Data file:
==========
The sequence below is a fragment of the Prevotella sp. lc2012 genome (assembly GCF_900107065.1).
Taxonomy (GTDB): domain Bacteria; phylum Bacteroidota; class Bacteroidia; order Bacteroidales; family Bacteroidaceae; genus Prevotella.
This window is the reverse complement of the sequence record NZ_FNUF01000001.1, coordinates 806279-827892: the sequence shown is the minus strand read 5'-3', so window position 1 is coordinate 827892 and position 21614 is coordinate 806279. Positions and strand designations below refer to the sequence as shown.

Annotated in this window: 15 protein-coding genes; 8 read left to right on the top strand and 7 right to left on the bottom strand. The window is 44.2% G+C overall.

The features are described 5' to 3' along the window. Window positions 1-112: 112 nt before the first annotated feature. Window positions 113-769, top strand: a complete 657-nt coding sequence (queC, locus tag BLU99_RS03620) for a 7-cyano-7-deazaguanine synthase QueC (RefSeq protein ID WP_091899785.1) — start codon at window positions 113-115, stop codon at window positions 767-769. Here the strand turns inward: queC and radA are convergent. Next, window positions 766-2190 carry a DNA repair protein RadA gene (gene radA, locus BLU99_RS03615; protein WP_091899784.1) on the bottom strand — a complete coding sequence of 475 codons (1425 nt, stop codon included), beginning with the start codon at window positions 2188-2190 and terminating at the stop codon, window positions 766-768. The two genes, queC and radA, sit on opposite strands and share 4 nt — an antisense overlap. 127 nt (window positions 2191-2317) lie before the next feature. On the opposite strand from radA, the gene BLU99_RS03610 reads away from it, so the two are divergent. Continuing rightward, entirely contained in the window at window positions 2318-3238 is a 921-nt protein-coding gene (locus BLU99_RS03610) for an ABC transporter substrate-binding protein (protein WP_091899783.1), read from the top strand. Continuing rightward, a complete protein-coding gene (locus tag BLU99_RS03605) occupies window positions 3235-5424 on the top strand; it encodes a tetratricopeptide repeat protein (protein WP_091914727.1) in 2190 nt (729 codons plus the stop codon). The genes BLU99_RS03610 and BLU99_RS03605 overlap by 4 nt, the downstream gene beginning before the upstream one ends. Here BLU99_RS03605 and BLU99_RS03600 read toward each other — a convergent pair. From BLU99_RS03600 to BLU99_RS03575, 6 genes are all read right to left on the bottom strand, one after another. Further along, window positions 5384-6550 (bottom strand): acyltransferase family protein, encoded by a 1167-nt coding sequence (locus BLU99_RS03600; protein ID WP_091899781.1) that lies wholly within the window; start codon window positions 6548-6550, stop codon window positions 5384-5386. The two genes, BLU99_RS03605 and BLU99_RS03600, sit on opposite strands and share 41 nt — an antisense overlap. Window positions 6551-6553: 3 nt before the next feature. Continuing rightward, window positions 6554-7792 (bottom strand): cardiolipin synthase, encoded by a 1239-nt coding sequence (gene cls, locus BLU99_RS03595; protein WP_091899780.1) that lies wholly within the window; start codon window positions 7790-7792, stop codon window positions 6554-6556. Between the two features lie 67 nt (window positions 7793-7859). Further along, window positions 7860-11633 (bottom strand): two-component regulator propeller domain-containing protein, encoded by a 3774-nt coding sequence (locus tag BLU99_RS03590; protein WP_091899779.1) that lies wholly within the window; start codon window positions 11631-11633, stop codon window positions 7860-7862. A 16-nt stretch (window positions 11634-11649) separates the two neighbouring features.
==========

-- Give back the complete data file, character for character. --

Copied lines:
The sequence below is a fragment of the Prevotella sp. lc2012 genome (assembly GCF_900107065.1).
Taxonomy (GTDB): domain Bacteria; phylum Bacteroidota; class Bacteroidia; order Bacteroidales; family Bacteroidaceae; genus Prevotella.
This window is the reverse complement of the sequence record NZ_FNUF01000001.1, coordinates 806279-827892: the sequence shown is the minus strand read 5'-3', so window position 1 is coordinate 827892 and position 21614 is coordinate 806279. Positions and strand designations below refer to the sequence as shown.

Annotated in this window: 15 protein-coding genes; 8 read left to right on the top strand and 7 right to left on the bottom strand. The window is 44.2% G+C overall.

The features are described 5' to 3' along the window. Window positions 1-112: 112 nt before the first annotated feature. Window positions 113-769, top strand: a complete 657-nt coding sequence (queC, locus tag BLU99_RS03620) for a 7-cyano-7-deazaguanine synthase QueC (RefSeq protein ID WP_091899785.1) — start codon at window positions 113-115, stop codon at window positions 767-769. Here the strand turns inward: queC and radA are convergent. Next, window positions 766-2190 carry a DNA repair protein RadA gene (gene radA, locus BLU99_RS03615; protein WP_091899784.1) on the bottom strand — a complete coding sequence of 475 codons (1425 nt, stop codon included), beginning with the start codon at window positions 2188-2190 and terminating at the stop codon, window positions 766-768. The two genes, queC and radA, sit on opposite strands and share 4 nt — an antisense overlap. 127 nt (window positions 2191-2317) lie before the next feature. On the opposite strand from radA, the gene BLU99_RS03610 reads away from it, so the two are divergent. Continuing rightward, entirely contained in the window at window positions 2318-3238 is a 921-nt protein-coding gene (locus BLU99_RS03610) for an ABC transporter substrate-binding protein (protein WP_091899783.1), read from the top strand. Continuing rightward, a complete protein-coding gene (locus tag BLU99_RS03605) occupies window positions 3235-5424 on the top strand; it encodes a tetratricopeptide repeat protein (protein WP_091914727.1) in 2190 nt (729 codons plus the stop codon). The genes BLU99_RS03610 and BLU99_RS03605 overlap by 4 nt, the downstream gene beginning before the upstream one ends. Here BLU99_RS03605 and BLU99_RS03600 read toward each other — a convergent pair. From BLU99_RS03600 to BLU99_RS03575, 6 genes are all read right to left on the bottom strand, one after another. Further along, window positions 5384-6550 (bottom strand): acyltransferase family protein, encoded by a 1167-nt coding sequence (locus BLU99_RS03600; protein ID WP_091899781.1) that lies wholly within the window; start codon window positions 6548-6550, stop codon window positions 5384-5386. The two genes, BLU99_RS03605 and BLU99_RS03600, sit on opposite strands and share 41 nt — an antisense overlap. Window positions 6551-6553: 3 nt before the next feature. Continuing rightward, window positions 6554-7792 (bottom strand): cardiolipin synthase, encoded by a 1239-nt coding sequence (gene cls, locus BLU99_RS03595; protein WP_091899780.1) that lies wholly within the window; start codon window positions 7790-7792, stop codon window positions 6554-6556. Between the two features lie 67 nt (window positions 7793-7859). Further along, window positions 7860-11633 (bottom strand): two-component regulator propeller domain-containing protein, encoded by a 3774-nt coding sequence (locus tag BLU99_RS03590; protein WP_091899779.1) that lies wholly within the window; start codon window positions 11631-11633, stop codon window positions 7860-7862. A 16-nt stretch (window positions 11634-11649) separates the two neighbouring features.